IT Security Updates Issue 6

The latest news from the sector sees the British Airways become the latest hacking data breach victim, the CBI held its annual Cyber Security conference which was headlined by the head of the National Cyber Security Centre among other sector alumni, and more…

In Case You’ve been Living Under a Rock … Hackers Caused A Major British Airways Data Theft Disruption…

British Airways recently announced a major data breach of their online and app-based platforms. The company stated: “We are investigating, as a matter of urgency, the theft of customer data between 22:58 BST August 21 2018 until 21:45 BST September 5 2018 from our website, ba.com, and our mobile app. The stolen data included personal and financial details of customers making bookings and changes on ba.com and the airline’s app. The data did not include travel or passport details.

The theft has been reported to the authorities and our website is now working normally.”

What can people do if they think they’ve been a victim of this BA ‘hack’? BA asks customers to check their bank accounts and contact their banks if there is a fraudulent transaction due to the disruption.

The ICO have been made aware:“An ICO spokesperson said: ‘British Airways has made us aware of an incident and we are making enquiries’.”
The breach has affected nearly 380,000 customer booking transactions during the period under investigation in August and September 2018. No passport or ID-based data was breached. Analysts believe the company was a victim of a Magecart scam that targets entry forms for credit card payments. The investigation is on-going.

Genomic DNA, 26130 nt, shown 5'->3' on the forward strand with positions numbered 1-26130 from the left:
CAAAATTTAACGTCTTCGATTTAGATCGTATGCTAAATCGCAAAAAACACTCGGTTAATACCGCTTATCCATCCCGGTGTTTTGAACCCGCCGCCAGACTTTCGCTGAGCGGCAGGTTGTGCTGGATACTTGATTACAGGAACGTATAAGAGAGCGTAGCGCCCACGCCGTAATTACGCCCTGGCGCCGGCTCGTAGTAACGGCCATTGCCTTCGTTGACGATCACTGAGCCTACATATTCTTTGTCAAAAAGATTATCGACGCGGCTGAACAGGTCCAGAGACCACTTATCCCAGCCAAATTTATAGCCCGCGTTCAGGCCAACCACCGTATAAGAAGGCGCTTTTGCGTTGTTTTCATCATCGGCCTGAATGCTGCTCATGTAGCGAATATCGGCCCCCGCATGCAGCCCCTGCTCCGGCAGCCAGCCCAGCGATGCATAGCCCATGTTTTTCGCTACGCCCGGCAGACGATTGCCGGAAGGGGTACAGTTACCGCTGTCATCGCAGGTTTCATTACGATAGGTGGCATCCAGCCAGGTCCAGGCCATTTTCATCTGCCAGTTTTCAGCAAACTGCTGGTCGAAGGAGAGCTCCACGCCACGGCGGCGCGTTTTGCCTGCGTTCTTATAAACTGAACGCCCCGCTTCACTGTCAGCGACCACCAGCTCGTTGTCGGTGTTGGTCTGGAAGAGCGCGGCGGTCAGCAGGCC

Marketing Agency fined £60,000 after 1.4 million emails sent without the “proper consent”

The Information Commissioner’s Office has issued a £60,000 fine to Stevenage-based Everything DM Ltd, a marketing company selling email marketing services.

The company, between May 2016 and May 2017, sent non-consented emails to 1.42 million clients without due regard for recipient opt-in consent.

The ICO released a statement: “Firms providing marketing services to other organisations need to double-check whether they have valid consent from people to send marketing emails to them. Generic third party consent is not enough and companies will be fined if they break the law.”

The ICO investigation revealed that by relying on third-party consent, i.e. buying email addresses with a presumed consent guarantee, and more importantly failing to verify the consent parameters by contacting the email base before commercial usage, the company fell foul of the Privacy and Electronic Communications Regulations (PECR) data compliance laws.